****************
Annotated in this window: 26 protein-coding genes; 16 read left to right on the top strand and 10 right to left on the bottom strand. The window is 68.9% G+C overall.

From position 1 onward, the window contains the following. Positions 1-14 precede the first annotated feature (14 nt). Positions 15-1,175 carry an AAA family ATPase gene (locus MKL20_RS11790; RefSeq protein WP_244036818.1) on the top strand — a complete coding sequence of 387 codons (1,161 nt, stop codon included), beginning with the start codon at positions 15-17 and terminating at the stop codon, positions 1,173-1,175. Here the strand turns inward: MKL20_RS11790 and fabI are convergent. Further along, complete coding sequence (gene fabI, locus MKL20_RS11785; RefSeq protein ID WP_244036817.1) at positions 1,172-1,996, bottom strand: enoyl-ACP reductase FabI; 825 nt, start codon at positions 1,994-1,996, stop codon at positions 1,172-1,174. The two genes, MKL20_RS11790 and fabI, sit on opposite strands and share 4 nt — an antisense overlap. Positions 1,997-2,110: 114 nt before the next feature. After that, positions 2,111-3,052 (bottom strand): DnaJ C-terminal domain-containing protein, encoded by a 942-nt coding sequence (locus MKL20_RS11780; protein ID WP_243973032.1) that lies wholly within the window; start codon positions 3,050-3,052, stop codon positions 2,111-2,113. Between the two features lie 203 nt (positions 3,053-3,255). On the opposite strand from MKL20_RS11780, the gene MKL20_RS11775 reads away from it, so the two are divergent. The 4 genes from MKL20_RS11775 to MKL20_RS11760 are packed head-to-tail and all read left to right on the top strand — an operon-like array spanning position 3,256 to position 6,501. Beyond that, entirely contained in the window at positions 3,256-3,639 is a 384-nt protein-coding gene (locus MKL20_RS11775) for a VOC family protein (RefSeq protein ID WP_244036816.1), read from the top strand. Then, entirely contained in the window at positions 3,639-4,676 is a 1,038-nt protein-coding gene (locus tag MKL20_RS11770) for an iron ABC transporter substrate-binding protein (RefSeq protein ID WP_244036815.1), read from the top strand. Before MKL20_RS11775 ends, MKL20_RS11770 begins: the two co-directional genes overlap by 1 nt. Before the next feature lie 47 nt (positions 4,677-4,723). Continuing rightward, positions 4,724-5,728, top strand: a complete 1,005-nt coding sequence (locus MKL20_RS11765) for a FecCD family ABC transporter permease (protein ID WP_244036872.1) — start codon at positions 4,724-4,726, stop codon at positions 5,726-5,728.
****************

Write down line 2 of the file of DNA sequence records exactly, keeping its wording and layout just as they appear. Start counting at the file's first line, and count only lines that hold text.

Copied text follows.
From position 1 onward, the window contains the following. Positions 1-14 precede the first annotated feature (14 nt). Positions 15-1,175 carry an AAA family ATPase gene (locus MKL20_RS11790; RefSeq protein WP_244036818.1) on the top strand — a complete coding sequence of 387 codons (1,161 nt, stop codon included), beginning with the start codon at positions 15-17 and terminating at the stop codon, positions 1,173-1,175. Here the strand turns inward: MKL20_RS11790 and fabI are convergent. Further along, complete coding sequence (gene fabI, locus MKL20_RS11785; RefSeq protein ID WP_244036817.1) at positions 1,172-1,996, bottom strand: enoyl-ACP reductase FabI; 825 nt, start codon at positions 1,994-1,996, stop codon at positions 1,172-1,174. The two genes, MKL20_RS11790 and fabI, sit on opposite strands and share 4 nt — an antisense overlap. Positions 1,997-2,110: 114 nt before the next feature. After that, positions 2,111-3,052 (bottom strand): DnaJ C-terminal domain-containing protein, encoded by a 942-nt coding sequence (locus MKL20_RS11780; protein ID WP_243973032.1) that lies wholly within the window; start codon positions 3,050-3,052, stop codon positions 2,111-2,113. Between the two features lie 203 nt (positions 3,053-3,255). On the opposite strand from MKL20_RS11780, the gene MKL20_RS11775 reads away from it, so the two are divergent. The 4 genes from MKL20_RS11775 to MKL20_RS11760 are packed head-to-tail and all read left to right on the top strand — an operon-like array spanning position 3,256 to position 6,501. Beyond that, entirely contained in the window at positions 3,256-3,639 is a 384-nt protein-coding gene (locus MKL20_RS11775) for a VOC family protein (RefSeq protein ID WP_244036816.1), read from the top strand. Then, entirely contained in the window at positions 3,639-4,676 is a 1,038-nt protein-coding gene (locus tag MKL20_RS11770) for an iron ABC transporter substrate-binding protein (RefSeq protein ID WP_244036815.1), read from the top strand. Before MKL20_RS11775 ends, MKL20_RS11770 begins: the two co-directional genes overlap by 1 nt. Before the next feature lie 47 nt (positions 4,677-4,723). Continuing rightward, positions 4,724-5,728, top strand: a complete 1,005-nt coding sequence (locus MKL20_RS11765) for a FecCD family ABC transporter permease (protein ID WP_244036872.1) — start codon at positions 4,724-4,726, stop codon at positions 5,726-5,728.